A second Russian has pleaded guilty in connection with the largest U.S. hacking scheme, which compromised more than 160 million payment card numbers. But three other alleged conspirators have yet to be arrested.
While covered entities and business associates are becoming more aware of the need to encrypt patient data at rest, they often overlook securing data as it's shared and received, says security expert Joe Meyer of Coalfire.
Increasingly, as enterprise leaders plan security investments, they think not just about threats and technology, but also how to tie their decisions to business performance. Gartner's Sid Deshpande explains the shift.
As federal HIPAA enforcers increasingly scrutinize business associate compliance, BAs need to be paying close attention to the details of settlements that federal regulators are signing with covered entities for HIPAA non-compliance cases and data breaches, says privacy attorney Adam Greene.
President Obama characterizes hacks of American businesses by Chinese hackers as an "act of aggression" against the United States and promises his administration will take action against the Chinese if they don't stop.
The 6-year-old U.S. Cyber Challenge, designed to build interest in cybersecurity careers, is going strong, as participation in its online competition and cyber boot camps continues to grow, says Karen Evans, the organization's national director.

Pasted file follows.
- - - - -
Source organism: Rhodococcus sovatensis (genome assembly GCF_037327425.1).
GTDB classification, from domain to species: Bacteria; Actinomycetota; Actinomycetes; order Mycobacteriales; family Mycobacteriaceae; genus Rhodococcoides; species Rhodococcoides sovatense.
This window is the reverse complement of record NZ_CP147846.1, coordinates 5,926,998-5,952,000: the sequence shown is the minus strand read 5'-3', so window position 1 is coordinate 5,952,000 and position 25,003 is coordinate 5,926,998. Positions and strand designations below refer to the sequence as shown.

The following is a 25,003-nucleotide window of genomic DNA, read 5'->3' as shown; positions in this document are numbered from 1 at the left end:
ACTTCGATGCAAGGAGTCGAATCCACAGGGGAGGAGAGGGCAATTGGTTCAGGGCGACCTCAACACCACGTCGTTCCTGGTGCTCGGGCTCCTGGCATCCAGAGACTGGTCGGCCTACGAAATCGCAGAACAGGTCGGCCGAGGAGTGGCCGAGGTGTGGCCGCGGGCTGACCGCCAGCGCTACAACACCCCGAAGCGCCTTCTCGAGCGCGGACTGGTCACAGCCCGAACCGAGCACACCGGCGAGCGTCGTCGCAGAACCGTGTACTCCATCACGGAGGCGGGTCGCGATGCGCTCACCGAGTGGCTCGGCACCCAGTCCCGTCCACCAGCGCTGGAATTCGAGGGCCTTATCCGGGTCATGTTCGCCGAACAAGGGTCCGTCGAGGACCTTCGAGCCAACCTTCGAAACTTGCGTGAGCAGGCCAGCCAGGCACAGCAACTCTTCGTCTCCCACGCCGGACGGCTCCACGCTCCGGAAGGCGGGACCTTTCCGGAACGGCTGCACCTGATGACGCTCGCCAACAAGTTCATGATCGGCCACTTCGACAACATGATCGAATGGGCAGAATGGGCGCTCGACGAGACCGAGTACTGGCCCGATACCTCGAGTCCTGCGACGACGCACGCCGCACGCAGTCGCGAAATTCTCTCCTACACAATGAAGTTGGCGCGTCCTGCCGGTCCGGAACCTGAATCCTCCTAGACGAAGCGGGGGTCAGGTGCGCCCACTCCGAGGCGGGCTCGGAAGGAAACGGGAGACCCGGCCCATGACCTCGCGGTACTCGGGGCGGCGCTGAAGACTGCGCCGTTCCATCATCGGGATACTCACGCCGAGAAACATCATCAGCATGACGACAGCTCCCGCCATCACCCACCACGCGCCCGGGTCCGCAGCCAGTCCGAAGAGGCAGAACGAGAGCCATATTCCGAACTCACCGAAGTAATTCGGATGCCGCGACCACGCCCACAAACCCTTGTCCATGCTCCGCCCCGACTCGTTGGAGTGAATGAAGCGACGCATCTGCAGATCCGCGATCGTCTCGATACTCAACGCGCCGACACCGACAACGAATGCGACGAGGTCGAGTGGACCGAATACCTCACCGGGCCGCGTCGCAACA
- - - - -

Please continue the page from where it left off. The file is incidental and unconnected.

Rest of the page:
A Russian hacker who was extradited to the United States earlier this year has admitted his role in the largest hack attack in U.S. history, which resulted in the theft of 160 million payment card numbers. Find out how much time he could spend in prison under his plea agreement.
Drawn by the potential for low risk and high reward, criminals worldwide are increasingly pursuing online crime instead of conventional forms of property crime, such as burglary and robbery, warns cybersecurity expert Alan Woodward.
Sutter Health's revelation that a former employee inappropriately sent patient information to a personal email account in violation of the organization's policy is yet another reminder of the privacy risks posed by email communication.
The U.S. payments infrastructure will come up far short of completing the rollout of EMV technology by the Oct. 1 fraud liability shift date. Experts say high costs, a perceived lack of consumer demand and doubts about EMV's ability to significantly reduce card fraud are to blame.
If the Chinese government hacked the U.S. Office of Personnel Management for espionage purposes, then the U.S. government's $133 million contract to provide ID theft monitoring services is a waste of money. Instead, the agency could have used the funds to safeguard its systems against future attacks.
Security experts trace many of the world's cybercrime attacks to Russia. But Russian authorities never extradite suspects, and they allow hackers to operate with impunity - if they play by some ground rules.
Adjusting risk management strategies in the aftermath of the newly discovered hacker attack on Excellus BlueCross BlueShield, as well as other recent massive cyber-attacks, will be among the hot topics discussed at the Healthcare Information Security Summit in San Francisco on Sept. 17.